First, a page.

Every day I walk my dog. Well, almost every day. And she kind of knows the daily schedule, so much that she anticipates it, despite clearly not knowing anything about time. I can be gone for 2 hours and she greets me like I’ve been away for 15 years. But she’ll have a look to her, and she will literally stretch…you know, the ol’ down dog stretch with her front paws forward and her tail in the air. She’s ready! She does the same when I get ice out of the fridge…that sound sends her trotting into the kitchen with Pavlovian predictability. It’s because above the icemaker on the fridge are her treats. And she is nothing if not hopeful. In fact, this is what I mean by her preparation. She is prepared BY her hopefulness. Stretched out, ready to catch any crumb you might drop from the table or any sudden urge you might have to grab a treat, she is ready. She expects it to happen, even after it doesn’t. Like immediately after it doesn’t. Even after those rare days she doesn’t get a walk, she is just as ready to go the next day, just as sure it’s going to happen.
When we are not prepared to see possibility, we often don’t see it. If we do not anticipate a redemption, or expect to see the action of God in our midst, chances are much higher than we won’t see it, for God’s work is rarely ushered in with trumpet blast and fireworks. Hope is often a quiet thing, small but relentless. It is, as poet Emily Dickinson wrote,
“…the thing with feathers –
That perches in the soul –
And sings the tune without the words –
And never stops – at all –
In his commentary on this passage, Episcopal priest Robert Farrar Capon strays from the general interpretation of just punishment and says that the bridesmaids who were unprepared should have just stayed because the groom would have taken them anyway. Instead of wandering off into the night with their ever dimming lamps, they should have stayed by the door, trusting that it would be opened. The Good News that the Gospel delivers is that closed doors can be opened and nothing, including the grave, is beyond the redeeming power of God. So if we believe that, or even something close to that, then how does it shape our preparation?
There’s a quote from Robert Schuller, who I don’t generally quote, that says, “What would you attempt to do if you knew you could not fail?” I’d alter that – what would you attempt to do if you knew that failure wasn’t the final answer? What I like about Father Capon’s interpretation is that is conveys what I believe is a deep, Gospel message, a message often lost in the over simplified, much more easily marketed idea of salvation that dominates the landscape. The kin-dom, Jesus says to us over and over in different ways, is not about the arrival, it is about the journey. Our salvation is not really about what happens to us after we die, its about what happens to us when we decide to truly live. Our salvation comes, the kin-dom comes, when we learn to anticipate a hopeful pattern, probably not on our timeline, to expect it, as we expect the sun to rise each morning.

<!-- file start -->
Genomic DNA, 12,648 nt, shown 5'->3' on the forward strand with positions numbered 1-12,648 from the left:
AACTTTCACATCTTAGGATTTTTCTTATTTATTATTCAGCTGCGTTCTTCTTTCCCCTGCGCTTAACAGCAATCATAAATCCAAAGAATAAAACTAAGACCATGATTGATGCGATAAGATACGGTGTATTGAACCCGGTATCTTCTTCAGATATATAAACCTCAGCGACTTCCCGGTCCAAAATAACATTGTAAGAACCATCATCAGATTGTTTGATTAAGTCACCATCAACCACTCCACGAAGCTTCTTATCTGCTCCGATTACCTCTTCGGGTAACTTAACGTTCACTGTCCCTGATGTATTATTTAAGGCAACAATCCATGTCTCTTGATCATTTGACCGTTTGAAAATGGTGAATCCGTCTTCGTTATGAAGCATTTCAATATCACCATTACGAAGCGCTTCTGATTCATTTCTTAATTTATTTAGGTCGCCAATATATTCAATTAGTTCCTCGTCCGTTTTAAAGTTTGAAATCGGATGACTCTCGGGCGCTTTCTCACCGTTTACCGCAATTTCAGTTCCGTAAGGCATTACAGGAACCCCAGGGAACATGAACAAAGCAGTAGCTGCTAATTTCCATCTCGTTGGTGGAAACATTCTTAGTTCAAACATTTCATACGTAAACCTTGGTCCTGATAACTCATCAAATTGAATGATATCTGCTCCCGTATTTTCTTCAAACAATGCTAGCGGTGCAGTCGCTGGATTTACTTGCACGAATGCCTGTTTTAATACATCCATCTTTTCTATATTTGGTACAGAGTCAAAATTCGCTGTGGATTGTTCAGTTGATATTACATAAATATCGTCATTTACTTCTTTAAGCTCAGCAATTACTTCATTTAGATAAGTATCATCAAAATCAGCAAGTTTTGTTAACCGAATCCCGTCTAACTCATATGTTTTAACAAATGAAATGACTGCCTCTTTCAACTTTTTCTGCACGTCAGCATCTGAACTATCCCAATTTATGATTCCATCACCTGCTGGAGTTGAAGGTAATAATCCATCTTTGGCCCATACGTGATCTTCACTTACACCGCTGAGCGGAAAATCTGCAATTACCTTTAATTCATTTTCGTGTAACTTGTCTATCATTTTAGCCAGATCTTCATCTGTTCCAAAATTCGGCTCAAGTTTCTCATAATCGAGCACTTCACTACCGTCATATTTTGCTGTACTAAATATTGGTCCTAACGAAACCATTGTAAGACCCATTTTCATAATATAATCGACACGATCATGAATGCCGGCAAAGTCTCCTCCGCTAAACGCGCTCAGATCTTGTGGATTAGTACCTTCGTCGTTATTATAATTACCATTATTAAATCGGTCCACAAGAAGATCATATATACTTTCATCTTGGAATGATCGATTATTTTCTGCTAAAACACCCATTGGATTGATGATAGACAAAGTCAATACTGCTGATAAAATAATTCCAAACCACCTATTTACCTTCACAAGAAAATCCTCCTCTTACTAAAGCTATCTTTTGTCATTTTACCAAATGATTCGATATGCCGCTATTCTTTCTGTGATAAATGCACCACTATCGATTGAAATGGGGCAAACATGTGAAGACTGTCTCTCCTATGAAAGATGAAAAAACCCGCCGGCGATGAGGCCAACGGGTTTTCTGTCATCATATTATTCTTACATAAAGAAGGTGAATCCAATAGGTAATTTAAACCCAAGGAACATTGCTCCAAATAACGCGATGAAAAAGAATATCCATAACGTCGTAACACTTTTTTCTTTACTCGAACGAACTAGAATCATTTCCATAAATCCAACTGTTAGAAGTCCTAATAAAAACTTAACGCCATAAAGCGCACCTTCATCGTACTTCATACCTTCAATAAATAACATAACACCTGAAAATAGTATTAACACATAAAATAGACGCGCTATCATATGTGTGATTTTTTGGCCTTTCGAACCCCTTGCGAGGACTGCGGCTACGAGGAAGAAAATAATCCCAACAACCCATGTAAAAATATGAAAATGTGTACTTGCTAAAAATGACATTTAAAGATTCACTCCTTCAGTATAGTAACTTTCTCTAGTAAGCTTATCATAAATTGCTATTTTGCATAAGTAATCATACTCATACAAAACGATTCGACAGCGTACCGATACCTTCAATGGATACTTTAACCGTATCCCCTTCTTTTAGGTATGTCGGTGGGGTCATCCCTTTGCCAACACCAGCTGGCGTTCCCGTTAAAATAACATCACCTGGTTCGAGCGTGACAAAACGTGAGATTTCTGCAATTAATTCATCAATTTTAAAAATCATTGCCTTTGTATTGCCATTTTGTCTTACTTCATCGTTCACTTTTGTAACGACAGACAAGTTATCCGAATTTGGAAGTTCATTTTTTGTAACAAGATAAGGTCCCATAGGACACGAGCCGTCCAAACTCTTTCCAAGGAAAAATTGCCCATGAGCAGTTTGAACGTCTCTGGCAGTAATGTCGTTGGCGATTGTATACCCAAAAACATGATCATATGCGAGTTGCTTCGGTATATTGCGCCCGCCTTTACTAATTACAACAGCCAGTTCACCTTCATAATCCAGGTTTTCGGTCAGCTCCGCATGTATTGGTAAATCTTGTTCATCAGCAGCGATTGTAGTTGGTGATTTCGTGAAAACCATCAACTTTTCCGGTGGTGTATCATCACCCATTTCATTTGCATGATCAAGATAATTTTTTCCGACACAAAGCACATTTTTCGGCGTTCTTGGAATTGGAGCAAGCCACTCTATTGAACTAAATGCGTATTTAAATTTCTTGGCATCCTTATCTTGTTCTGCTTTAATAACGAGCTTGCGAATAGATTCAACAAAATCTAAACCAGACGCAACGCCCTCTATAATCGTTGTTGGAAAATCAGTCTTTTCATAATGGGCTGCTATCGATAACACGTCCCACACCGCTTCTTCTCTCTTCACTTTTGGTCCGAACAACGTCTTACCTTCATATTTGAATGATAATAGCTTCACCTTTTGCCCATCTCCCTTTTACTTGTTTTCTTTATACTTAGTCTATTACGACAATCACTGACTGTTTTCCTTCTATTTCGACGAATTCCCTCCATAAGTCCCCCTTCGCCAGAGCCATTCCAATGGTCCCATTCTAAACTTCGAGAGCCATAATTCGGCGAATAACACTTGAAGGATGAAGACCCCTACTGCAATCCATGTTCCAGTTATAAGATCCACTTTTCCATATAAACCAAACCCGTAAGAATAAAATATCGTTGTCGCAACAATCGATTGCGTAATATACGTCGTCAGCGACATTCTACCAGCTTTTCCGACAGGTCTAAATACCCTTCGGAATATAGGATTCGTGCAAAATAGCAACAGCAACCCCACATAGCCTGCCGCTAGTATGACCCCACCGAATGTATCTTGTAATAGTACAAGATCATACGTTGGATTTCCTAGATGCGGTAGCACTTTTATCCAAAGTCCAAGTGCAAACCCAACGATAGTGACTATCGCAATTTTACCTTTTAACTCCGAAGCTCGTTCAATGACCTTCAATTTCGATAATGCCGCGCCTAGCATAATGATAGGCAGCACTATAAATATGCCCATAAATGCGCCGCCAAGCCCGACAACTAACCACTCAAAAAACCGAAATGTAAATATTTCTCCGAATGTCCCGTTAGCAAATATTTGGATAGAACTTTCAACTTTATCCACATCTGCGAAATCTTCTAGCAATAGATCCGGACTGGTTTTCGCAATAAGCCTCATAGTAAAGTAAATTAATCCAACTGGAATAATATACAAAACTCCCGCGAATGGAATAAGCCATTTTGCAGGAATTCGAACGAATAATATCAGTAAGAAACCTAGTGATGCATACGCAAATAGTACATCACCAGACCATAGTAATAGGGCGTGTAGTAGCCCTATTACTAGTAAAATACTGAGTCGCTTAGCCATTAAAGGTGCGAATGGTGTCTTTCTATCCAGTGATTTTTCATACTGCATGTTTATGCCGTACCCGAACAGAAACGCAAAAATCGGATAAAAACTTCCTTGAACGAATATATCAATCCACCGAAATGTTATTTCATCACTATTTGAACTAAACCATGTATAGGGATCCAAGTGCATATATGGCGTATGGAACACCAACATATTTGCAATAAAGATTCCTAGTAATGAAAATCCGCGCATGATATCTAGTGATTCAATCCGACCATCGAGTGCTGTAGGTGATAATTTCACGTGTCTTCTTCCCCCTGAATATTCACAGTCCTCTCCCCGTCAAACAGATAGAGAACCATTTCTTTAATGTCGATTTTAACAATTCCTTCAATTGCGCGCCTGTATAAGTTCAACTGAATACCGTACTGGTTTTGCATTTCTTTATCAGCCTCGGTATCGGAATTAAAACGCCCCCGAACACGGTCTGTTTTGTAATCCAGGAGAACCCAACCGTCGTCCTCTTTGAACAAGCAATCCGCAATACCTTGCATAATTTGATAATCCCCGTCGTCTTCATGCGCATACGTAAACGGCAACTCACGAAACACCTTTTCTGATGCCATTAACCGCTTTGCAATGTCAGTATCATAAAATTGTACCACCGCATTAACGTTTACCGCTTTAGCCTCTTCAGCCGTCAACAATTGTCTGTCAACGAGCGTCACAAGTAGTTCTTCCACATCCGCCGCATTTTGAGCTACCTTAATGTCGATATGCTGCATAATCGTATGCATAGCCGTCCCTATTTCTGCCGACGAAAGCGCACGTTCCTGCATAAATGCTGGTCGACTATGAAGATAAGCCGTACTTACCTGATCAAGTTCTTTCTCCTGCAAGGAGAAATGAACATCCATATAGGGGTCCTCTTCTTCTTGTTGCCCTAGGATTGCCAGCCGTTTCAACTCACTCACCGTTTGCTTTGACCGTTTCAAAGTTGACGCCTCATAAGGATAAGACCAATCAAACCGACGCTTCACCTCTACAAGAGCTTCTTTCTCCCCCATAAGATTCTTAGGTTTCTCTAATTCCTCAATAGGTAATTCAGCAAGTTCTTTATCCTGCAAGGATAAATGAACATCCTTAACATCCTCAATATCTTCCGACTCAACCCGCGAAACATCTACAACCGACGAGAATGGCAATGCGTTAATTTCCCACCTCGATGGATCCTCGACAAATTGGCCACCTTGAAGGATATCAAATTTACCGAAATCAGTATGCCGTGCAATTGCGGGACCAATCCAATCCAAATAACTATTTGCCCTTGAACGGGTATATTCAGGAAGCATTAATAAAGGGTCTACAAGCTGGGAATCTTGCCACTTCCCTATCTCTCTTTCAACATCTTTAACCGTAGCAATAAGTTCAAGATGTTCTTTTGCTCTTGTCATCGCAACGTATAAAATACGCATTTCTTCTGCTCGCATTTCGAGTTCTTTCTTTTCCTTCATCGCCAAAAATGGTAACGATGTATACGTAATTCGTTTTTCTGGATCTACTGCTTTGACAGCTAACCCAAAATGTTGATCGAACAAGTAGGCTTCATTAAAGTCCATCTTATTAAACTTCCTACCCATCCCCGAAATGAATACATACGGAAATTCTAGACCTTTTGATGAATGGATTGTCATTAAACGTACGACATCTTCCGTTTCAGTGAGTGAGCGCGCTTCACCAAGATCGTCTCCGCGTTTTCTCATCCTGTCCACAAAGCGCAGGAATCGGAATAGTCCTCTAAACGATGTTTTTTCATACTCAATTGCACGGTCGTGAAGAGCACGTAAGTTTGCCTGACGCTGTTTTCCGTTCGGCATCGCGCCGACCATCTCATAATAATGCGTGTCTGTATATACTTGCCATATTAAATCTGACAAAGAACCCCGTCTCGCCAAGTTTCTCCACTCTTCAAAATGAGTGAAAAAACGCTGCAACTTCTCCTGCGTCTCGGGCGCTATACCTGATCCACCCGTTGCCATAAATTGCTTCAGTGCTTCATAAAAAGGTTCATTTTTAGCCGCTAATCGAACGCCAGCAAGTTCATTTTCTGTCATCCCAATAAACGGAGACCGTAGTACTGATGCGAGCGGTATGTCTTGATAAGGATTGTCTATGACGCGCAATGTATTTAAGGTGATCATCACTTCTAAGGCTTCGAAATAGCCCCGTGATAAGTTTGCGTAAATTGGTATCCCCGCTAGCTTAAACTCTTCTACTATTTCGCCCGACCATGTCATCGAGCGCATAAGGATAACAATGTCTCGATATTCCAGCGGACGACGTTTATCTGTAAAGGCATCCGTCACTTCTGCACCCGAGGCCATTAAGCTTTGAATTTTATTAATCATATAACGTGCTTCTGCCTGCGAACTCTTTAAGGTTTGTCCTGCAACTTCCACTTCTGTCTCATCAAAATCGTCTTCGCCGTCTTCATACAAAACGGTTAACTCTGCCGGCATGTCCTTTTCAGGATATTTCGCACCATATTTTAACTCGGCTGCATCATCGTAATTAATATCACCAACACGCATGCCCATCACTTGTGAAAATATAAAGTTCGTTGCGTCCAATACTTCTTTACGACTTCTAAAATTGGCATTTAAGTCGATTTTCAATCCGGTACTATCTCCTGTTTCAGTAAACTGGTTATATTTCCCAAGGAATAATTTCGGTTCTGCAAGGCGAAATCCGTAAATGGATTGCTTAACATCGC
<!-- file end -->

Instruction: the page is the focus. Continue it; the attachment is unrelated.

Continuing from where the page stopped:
This week we have had to struggle with a lot of horrific news, and deal with questions about how safe we are, or how safe we might even be able to be. We’ve had to face the dark side of much of our society’s gendered and abusive fabric and bear witness to systems which are supposed to work for the common good absolutely fail in that effort, and we might be tempted to take our lamps and go home. He’s not coming. Then again, we might have never shown up in the first place because Jesus is going to take care of all that when he comes back. And then again we might be tempted to avoid the whole thing altogether, to flee from the threat of the darkness and take shelter in the artificial light of our own single lamp, a light we will call safety.
And so I feel the need to remind us all of something – me included. Our goal as faithful people has never been safety, and our task as followers of Jesus has never been success. The Gospels do not teach us to measure our success in wins and losses, but in heart and soul. And the Gospels do not tell us that we are safe. They tell us that we are loved. And our task is to take these two lessons, you are loved and God is not looking for a winning record and live them out into the world, expecting to see grace, anticipating hope, planning to find redemption.
Are you ready for that?